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Excerpted from Associated Press Story by Nancy Benac 

Earlier Monday, Obama spoke at a green energy conference where he accused fossil fuel interests and other critics of his energy policies of trying to restrict consumers from accessing solar, wind and other renewable sources in order to protect the status quo.

“That’s not the American way,” Obama said. “This is about the past versus the future. America believes in the future.”

The president also questioned the ideological consistency of those who champion free-market solutions – except when the free market is pointing to the wisdom of renewable energy. He singled out billionaire brothers Charles and David Koch, who are major donors to Republican political candidates.

“It’s one thing if you’re consistent in being free market,” Obama said. “It’s another thing when you’re free market until it’s solar that’s working and people want to buy, and suddenly you’re not for it anymore. That’s a problem.”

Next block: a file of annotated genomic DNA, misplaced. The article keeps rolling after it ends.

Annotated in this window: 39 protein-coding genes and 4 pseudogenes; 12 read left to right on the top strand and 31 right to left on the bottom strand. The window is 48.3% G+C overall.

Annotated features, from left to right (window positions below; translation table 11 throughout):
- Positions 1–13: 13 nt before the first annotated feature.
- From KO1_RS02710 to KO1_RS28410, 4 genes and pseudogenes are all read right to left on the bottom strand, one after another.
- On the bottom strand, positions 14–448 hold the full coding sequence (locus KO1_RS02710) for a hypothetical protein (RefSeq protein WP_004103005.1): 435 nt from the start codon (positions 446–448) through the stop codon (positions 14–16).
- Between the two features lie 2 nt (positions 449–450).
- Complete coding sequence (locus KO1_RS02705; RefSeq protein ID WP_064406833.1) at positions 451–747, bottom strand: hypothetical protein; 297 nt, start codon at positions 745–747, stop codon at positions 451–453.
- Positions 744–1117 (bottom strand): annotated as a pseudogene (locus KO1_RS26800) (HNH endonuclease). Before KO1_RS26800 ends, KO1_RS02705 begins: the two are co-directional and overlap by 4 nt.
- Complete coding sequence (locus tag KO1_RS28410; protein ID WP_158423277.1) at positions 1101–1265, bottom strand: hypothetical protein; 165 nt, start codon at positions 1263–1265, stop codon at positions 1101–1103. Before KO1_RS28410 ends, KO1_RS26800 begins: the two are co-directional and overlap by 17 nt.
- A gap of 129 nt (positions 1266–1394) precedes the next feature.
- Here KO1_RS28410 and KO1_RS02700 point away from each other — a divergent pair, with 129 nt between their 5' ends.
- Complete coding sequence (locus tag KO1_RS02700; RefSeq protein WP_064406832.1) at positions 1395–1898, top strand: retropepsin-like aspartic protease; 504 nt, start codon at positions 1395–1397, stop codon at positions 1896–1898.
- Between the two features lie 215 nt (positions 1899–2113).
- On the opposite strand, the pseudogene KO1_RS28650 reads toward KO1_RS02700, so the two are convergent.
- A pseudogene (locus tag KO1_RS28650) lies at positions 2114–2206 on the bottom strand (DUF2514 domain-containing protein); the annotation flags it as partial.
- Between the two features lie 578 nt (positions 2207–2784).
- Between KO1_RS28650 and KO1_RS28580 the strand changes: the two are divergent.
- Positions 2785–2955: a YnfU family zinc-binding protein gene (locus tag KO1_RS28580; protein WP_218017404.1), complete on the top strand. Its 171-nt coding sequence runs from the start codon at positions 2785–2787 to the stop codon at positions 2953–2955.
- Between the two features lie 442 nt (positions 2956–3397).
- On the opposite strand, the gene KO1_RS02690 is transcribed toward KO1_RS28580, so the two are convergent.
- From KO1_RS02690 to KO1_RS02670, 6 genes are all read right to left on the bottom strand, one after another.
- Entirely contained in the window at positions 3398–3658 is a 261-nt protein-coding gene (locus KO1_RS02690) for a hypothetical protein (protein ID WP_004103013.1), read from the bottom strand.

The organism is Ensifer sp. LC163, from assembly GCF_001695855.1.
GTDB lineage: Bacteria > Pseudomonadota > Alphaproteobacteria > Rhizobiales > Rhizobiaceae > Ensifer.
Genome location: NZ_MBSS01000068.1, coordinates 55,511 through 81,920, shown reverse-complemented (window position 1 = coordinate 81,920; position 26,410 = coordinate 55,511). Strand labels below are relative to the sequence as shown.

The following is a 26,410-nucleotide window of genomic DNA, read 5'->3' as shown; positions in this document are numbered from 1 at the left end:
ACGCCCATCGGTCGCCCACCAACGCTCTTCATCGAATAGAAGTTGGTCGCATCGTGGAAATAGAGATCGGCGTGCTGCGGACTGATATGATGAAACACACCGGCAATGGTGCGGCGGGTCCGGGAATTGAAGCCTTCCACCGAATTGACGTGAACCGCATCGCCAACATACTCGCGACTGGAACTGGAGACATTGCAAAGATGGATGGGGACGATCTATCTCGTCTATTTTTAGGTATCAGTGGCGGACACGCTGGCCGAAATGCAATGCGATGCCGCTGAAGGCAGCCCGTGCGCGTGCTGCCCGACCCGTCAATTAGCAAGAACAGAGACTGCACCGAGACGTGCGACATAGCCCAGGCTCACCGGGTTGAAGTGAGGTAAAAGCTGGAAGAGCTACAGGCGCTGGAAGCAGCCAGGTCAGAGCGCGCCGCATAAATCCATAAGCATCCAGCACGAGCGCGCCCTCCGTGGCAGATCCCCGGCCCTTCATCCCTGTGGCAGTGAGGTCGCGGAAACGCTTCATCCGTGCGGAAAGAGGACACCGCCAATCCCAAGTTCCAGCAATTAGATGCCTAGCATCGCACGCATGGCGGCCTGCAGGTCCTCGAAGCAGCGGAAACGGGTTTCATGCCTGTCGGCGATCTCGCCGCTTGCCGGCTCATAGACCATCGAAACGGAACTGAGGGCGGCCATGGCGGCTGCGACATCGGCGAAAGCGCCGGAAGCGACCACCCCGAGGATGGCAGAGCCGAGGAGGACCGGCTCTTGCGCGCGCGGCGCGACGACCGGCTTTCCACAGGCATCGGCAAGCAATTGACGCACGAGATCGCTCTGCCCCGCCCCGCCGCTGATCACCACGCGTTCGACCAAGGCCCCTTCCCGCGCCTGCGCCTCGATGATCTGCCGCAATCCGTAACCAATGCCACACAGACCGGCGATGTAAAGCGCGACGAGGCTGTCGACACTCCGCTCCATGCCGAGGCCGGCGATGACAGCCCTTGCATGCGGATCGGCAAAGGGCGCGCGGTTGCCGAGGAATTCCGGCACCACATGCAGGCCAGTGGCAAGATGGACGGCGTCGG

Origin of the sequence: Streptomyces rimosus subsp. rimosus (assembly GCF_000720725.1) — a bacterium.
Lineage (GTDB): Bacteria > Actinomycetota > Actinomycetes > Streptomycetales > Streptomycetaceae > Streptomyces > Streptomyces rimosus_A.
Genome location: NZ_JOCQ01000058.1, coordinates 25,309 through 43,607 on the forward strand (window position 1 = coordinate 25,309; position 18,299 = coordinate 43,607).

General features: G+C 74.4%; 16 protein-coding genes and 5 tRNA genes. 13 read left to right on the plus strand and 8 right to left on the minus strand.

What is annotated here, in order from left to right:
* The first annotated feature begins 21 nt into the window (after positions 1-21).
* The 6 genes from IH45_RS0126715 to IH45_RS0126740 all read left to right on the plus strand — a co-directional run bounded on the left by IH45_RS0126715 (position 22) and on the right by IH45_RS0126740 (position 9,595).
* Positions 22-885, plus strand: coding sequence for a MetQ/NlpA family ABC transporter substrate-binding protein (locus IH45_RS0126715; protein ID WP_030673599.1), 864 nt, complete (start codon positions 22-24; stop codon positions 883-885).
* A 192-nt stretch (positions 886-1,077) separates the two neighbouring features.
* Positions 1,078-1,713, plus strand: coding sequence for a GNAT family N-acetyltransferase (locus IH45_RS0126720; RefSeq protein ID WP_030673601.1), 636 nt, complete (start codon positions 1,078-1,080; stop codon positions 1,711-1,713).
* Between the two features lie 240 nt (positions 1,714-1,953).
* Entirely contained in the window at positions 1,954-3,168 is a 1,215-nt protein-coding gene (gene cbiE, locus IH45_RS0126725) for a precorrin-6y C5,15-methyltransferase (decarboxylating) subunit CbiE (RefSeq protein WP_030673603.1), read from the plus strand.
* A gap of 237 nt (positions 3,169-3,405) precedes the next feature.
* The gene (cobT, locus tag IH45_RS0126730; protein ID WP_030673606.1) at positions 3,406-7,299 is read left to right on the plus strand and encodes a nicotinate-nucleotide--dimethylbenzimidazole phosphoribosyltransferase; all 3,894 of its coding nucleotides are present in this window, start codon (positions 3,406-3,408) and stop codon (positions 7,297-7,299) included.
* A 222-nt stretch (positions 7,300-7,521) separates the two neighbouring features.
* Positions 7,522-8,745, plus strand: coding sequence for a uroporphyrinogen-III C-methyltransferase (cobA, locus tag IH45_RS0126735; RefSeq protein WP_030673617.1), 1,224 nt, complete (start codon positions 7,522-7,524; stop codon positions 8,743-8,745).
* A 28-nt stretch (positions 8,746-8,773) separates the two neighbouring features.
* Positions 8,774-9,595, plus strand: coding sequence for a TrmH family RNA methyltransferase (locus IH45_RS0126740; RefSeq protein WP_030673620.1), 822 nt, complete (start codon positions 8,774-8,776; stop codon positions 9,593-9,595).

In a statement, Koch Industries’ Philip Ellender said the company “supports all forms of energy, but we believe they need to stand on their own merits. Koch has consistently lobbied for the repeal of taxpayer-funded subsidies and mandates. Even though they may benefit us in the short-term, we will continue to fight these market-distorting policies and special deals, and we will continue to call them what they are – corporate welfare.”

Obama said the economics are now such that “solar isn’t just for the green crowd any more, it’s” for the green-eyeshade crowd too.”

Fossil fuel and utility interests have been working at the state level and elsewhere to undercut clean energy policies with arguments that the matter should be left to the free market.

Read the full story at AP.com

By John Fitzgerald Weaver

John Fitzgerald Weaver is a solar developer; known digitally as the 'Commercial Solar Guy.' As a project developer and installer, he’s sold and managed 50+ solar projects, valued over $25 million, ranging in size from 5kW to 1500kW. He’s been involved in many aspects of the solar supply chain –- as a company founder, developer, project manager, manufacturer, permit runner, salesman, contractor and financier. In his free time he tries to get away and clear his mind by climbing mountains, or more regularly by enjoying an IPA or scotch, and really loves the strange connection between politics, energy, finance, and environment in the energy world.

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